There’s a societal assumption that wealthy and educated people favor scientific, more “rational” explanations for these events. However, there is rising evidence that it has more to do with the security that being rich and educated brings: people who experience fewer existential threats do not rely on religious explanations of events.

Baylor University, “People who feel their lives are threatened are more likely to experience miracles” at Eurekalert (August 18, 2020)

3. Being religiously socialized will be associated with more miraculous experiences.

Yes, in a general way, religious beliefs and activities did correlate with a greater likelihood of reporting that one has experienced a miracle. But the sociology literature assumes that urbanization and other modern trends would reduce religious belief and acceptance of miracles. That wasn’t well supported. As he says in the paper, “greater cultural diversity as measured by urbanity was actually associated with higher odds of experiencing a miracle.”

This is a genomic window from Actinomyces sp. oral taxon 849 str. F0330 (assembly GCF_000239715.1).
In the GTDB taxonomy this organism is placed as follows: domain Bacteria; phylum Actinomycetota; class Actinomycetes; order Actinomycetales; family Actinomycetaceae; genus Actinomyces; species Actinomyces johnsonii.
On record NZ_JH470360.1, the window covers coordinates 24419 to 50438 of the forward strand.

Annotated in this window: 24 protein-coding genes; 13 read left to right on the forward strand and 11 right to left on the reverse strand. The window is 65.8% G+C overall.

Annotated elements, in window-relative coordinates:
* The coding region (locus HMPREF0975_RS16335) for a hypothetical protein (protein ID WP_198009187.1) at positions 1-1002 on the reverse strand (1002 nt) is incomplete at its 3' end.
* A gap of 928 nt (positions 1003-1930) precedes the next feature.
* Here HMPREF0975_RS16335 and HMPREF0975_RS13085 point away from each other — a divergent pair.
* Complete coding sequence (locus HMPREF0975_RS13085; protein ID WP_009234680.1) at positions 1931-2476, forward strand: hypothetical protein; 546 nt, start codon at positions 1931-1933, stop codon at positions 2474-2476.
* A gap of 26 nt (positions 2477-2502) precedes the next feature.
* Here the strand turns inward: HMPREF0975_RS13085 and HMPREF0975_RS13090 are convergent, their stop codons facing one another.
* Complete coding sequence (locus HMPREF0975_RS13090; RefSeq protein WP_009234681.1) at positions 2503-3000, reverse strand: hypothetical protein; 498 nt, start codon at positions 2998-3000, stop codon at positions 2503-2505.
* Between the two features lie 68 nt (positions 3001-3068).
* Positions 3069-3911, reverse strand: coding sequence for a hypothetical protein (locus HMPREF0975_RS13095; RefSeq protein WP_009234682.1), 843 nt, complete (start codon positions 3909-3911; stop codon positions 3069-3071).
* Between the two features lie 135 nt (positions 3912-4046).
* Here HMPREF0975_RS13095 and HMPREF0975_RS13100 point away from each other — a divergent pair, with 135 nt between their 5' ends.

He put it this way in an interview:

From my analysis, an older, Black, Pentecostal Protestant woman with strongly held traditional social and religious beliefs who is uncertain about her financial future and has had difficulty paying for health care, clothing or food is by far more likely to experience a miracle than a young, white/mestizo Catholic who holds fewer traditional social and religious beliefs and is financially secure. However, every group has members who have experienced miracles.